Other disadvantages of prior art methods include the general lack of structural integrity associated with the cementing of optical fibers coated with dielectric films. For practical applications for this kind of coupler, therefore, mechanical support is generally needed, which support greatly increases the overall bulk and expense of the final system.
The present invention overcomes the aforementioned and other disadvantages by providing an inexpensive method for producing reflectors in continuous lengths of optical fiber.
In a preferred embodiment of the present invention, optical fibers are first prepared by cleaving or polishing their ends so as to establish a flat, smooth bonding surface. After taking necessary precautions to remove organic films or other contaminants, a selected portion of these fibers are placed in a vacuum system and the prepared ends are then coated with a metallic material such as Ti or a dielectric material such as TiO2. This coating can be prepared by using thermal evaporation, electron beam evaporation, or sputtering. After this coating has been applied to the selected fibers, the prepared, coated fibers are removed from the vacuum system and prepared for splicing. A reflector is then created in a prepared, coated fiber by placing one of these coated fibers end-to-end with an uncoated prepared fiber in a fusing splicing apparatus. One or more arc discharges are then produced by activating the fusion splicing apparatus until the fiber ends are joined together and the reflectivity of the spliced region reaches a desired value.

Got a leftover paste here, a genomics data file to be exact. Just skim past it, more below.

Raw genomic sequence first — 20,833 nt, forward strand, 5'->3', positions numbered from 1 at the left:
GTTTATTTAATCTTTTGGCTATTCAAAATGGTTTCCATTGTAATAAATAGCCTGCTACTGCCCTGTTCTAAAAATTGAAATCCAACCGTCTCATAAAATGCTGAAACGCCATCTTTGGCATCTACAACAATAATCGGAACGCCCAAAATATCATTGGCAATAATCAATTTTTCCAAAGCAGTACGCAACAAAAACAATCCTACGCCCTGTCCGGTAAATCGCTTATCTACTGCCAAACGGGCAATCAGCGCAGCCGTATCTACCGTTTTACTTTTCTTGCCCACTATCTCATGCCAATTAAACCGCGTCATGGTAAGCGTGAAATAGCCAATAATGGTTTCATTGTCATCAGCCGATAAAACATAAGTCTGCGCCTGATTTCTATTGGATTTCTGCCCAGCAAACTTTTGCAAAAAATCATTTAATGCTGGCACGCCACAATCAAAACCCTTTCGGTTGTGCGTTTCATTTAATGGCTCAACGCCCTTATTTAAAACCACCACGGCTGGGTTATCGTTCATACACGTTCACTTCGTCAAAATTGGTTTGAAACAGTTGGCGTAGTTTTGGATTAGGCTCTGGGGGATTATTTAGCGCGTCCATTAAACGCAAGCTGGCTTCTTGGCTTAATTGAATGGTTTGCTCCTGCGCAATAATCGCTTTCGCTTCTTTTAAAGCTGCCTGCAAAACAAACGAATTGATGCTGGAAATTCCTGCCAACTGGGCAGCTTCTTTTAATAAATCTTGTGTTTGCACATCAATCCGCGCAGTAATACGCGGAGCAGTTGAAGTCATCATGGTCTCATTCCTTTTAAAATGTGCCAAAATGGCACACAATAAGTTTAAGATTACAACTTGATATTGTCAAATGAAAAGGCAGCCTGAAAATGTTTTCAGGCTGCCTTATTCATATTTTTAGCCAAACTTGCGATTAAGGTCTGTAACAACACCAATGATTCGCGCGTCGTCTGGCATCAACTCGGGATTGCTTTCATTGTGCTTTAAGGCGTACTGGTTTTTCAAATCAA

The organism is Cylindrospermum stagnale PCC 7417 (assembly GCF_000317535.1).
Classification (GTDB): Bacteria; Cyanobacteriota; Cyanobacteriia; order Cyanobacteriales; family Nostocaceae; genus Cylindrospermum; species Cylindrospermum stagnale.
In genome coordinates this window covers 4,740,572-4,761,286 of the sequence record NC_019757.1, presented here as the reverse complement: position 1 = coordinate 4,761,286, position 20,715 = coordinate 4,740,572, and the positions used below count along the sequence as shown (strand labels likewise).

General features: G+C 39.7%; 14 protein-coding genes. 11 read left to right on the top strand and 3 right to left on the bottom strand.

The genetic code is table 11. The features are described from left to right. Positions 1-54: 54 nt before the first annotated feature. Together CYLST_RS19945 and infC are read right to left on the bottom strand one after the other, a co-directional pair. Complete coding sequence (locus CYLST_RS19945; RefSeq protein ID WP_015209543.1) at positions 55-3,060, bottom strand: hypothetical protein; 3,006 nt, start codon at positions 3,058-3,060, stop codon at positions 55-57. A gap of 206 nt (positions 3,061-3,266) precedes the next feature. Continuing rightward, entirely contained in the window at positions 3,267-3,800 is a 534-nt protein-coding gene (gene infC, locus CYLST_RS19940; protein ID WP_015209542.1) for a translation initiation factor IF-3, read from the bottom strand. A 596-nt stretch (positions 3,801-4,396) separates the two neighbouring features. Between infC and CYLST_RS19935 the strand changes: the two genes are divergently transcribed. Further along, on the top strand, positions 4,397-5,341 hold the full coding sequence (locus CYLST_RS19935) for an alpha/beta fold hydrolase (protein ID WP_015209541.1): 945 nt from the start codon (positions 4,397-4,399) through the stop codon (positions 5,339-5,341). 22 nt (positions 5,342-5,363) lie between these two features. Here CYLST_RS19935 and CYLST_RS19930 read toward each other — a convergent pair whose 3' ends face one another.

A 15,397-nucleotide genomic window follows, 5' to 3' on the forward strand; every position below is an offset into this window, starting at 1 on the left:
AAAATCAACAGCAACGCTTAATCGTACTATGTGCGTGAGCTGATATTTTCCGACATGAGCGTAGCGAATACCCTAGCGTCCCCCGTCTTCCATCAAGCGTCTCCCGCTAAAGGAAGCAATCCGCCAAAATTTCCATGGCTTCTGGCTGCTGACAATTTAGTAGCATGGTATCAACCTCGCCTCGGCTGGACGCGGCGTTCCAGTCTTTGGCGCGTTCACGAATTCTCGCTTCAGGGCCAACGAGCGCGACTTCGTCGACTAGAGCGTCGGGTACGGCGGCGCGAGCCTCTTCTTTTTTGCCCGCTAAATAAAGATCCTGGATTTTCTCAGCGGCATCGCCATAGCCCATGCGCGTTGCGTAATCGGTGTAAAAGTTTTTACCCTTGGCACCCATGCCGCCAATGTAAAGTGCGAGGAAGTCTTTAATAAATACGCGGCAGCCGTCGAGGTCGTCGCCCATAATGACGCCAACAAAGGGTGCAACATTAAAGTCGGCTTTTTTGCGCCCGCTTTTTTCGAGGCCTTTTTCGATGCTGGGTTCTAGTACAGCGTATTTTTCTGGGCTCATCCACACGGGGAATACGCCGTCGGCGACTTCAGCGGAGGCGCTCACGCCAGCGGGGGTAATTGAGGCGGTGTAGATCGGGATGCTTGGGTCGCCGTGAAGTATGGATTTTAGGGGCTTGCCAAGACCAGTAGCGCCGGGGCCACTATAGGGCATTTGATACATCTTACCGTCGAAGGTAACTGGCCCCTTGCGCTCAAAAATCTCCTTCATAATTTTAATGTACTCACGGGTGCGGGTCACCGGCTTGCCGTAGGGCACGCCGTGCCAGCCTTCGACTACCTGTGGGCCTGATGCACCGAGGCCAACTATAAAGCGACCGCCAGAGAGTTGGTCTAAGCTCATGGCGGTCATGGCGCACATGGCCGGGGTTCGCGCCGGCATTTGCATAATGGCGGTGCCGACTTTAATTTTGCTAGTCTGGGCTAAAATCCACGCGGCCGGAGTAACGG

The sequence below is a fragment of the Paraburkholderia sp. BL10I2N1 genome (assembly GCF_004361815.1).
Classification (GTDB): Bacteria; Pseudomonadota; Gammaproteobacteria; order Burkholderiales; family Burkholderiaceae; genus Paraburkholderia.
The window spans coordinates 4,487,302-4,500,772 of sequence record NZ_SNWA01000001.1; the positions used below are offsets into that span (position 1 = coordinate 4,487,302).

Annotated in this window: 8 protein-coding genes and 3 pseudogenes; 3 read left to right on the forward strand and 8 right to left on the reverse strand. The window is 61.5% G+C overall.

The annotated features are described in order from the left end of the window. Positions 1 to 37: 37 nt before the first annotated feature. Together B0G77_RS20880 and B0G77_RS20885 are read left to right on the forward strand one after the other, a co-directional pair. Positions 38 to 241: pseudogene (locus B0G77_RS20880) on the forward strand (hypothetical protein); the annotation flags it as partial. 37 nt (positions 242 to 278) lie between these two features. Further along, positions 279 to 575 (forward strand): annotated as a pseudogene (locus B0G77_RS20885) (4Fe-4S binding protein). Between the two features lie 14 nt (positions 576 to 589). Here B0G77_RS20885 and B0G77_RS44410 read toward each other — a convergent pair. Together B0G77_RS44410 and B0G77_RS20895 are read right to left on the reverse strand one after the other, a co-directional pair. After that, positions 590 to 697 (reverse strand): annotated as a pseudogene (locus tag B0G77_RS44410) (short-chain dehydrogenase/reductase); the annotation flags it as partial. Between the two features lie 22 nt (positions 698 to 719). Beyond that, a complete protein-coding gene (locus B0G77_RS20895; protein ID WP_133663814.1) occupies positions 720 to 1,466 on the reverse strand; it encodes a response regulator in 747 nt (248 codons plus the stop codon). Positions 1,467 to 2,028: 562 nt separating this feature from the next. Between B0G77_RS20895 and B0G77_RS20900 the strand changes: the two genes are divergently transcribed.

Using a general aspect of the above described method, variably reflective optical taps may be produced by utilizing the dielectric to metal phase transitions of vanadium oxides which have been incorporated in reflectors formed in a length of optical fiber. By passing electric current through a resistive wire or film formed along a length of fiber containing the reflector, the reflector is heated sufficiently to drive the selected vanadium oxide coating through this phase transition, thus altering the overall reflectivity of the fiber mirror. When the current is turned off or reduced, the optical reflector fiber cools sufficiently to bring it back through the phase transition to its original reflectivity.
Variably reflective optical taps may also be formed utilizing Fabry-Perot cavities arranged along a length of optical fiber. The Fabry-Perot cavities themselves are formed using much of the methodology described earlier for the formation of optical taps. An electrically resistive medium is then deposited along the fiber segment between the optical reflectors such that the introduction of an electric current through the medium brings about a calculated change in reflectivity.
Optical fiber taps produced as a result of the aforedescribed method have a variety of applications. One of the primary applications for these fiber reflectors are as taps in tapped delay line filters, or transversal filters. The use of variable reflectors in such taps also serves to make the tap weight programmable. Also, and similar to other types of transversal filters, these optical taps can function as matched filters, correlators, waveform or sequence generators, and deconvolvers.